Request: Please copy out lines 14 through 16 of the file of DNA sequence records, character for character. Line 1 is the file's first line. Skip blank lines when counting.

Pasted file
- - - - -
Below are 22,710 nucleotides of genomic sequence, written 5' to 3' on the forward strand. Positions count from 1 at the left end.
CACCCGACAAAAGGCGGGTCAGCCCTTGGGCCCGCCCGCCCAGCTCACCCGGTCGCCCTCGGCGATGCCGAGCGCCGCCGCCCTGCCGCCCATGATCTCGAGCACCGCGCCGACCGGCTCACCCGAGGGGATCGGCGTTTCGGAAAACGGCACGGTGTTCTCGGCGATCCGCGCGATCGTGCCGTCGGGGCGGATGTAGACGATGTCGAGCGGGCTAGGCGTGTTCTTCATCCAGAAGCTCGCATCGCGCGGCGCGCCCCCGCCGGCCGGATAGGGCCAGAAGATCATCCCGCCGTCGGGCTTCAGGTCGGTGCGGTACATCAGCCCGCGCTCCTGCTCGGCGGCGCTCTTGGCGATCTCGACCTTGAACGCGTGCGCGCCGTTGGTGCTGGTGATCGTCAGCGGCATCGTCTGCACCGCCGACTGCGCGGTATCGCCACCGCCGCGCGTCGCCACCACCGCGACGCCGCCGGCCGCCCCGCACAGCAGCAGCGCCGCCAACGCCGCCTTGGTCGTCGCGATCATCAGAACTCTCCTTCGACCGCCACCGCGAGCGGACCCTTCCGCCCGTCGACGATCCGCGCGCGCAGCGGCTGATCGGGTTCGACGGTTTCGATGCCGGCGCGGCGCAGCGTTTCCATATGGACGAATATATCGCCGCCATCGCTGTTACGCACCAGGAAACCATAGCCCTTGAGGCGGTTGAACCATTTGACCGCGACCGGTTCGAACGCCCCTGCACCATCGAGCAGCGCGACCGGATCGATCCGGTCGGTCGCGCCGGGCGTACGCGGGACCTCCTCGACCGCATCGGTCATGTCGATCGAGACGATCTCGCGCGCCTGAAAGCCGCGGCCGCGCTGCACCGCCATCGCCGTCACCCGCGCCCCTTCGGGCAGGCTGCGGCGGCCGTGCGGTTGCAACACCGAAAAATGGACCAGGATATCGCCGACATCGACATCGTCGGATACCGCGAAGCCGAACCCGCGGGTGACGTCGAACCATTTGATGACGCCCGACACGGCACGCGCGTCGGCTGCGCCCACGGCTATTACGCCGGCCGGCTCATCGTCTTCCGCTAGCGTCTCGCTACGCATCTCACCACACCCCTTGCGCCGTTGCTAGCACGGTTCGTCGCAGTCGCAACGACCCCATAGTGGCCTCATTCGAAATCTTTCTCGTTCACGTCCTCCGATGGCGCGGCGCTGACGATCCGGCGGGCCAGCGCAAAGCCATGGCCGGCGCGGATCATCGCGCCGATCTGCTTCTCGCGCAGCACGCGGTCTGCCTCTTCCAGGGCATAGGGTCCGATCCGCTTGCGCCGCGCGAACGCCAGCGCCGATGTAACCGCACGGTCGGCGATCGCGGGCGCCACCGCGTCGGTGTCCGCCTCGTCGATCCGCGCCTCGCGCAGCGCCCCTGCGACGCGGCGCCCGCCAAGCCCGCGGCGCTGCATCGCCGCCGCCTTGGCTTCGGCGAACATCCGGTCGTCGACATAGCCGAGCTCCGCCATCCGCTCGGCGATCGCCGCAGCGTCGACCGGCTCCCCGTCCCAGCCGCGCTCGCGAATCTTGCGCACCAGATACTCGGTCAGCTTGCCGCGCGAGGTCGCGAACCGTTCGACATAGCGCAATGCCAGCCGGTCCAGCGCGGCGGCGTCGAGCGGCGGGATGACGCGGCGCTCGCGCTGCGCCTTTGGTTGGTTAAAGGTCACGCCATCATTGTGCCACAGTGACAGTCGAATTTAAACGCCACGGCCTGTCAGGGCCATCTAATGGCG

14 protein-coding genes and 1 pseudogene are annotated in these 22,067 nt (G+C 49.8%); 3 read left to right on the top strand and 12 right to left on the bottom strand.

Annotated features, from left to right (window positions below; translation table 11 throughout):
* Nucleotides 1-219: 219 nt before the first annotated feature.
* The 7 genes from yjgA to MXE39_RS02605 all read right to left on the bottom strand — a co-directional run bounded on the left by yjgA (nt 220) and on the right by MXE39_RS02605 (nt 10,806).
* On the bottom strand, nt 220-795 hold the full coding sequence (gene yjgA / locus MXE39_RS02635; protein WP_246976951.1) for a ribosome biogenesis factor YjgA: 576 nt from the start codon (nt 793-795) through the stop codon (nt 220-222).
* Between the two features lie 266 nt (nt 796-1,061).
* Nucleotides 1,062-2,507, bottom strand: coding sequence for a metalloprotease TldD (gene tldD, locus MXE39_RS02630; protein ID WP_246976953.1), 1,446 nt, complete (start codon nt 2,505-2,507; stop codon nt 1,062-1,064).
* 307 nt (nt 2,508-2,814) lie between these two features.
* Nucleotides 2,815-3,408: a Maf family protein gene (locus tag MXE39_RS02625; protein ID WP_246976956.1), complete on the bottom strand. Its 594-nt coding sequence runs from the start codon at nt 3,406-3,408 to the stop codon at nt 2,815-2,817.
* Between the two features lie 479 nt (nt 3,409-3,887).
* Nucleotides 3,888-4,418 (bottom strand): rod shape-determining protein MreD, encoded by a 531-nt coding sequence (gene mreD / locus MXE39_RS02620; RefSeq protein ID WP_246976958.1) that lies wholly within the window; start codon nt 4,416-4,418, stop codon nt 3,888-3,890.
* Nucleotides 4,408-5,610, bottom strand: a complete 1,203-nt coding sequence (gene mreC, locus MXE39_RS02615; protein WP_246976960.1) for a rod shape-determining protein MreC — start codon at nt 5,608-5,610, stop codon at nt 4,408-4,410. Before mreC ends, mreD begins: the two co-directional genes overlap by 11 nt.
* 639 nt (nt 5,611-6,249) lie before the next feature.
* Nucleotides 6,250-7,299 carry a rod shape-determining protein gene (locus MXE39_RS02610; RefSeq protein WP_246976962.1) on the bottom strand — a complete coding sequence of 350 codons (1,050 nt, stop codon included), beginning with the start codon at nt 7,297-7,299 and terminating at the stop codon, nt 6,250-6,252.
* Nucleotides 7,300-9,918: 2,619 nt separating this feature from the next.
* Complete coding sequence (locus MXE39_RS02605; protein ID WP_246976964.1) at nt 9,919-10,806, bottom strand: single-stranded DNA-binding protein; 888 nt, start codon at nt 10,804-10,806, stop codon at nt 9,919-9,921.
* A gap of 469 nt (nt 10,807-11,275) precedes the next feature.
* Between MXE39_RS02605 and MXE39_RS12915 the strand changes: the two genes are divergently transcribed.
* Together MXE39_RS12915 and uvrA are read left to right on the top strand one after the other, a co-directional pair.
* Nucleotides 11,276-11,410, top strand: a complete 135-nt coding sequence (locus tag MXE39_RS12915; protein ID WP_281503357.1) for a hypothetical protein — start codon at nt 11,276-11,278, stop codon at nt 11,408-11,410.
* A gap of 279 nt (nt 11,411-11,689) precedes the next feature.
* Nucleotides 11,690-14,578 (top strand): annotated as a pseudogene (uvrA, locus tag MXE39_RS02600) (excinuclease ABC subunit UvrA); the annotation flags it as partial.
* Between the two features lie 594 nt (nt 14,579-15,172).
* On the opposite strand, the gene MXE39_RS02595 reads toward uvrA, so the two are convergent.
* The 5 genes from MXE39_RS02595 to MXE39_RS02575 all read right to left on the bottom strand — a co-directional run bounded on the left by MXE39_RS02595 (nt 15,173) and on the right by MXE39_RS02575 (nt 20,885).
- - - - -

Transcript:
* Nucleotides 4,408-5,610, bottom strand: a complete 1,203-nt coding sequence (gene mreC, locus MXE39_RS02615; protein WP_246976960.1) for a rod shape-determining protein MreC — start codon at nt 5,608-5,610, stop codon at nt 4,408-4,410. Before mreC ends, mreD begins: the two co-directional genes overlap by 11 nt.
* 639 nt (nt 5,611-6,249) lie before the next feature.
* Nucleotides 6,250-7,299 carry a rod shape-determining protein gene (locus MXE39_RS02610; RefSeq protein WP_246976962.1) on the bottom strand — a complete coding sequence of 350 codons (1,050 nt, stop codon included), beginning with the start codon at nt 7,297-7,299 and terminating at the stop codon, nt 6,250-6,252.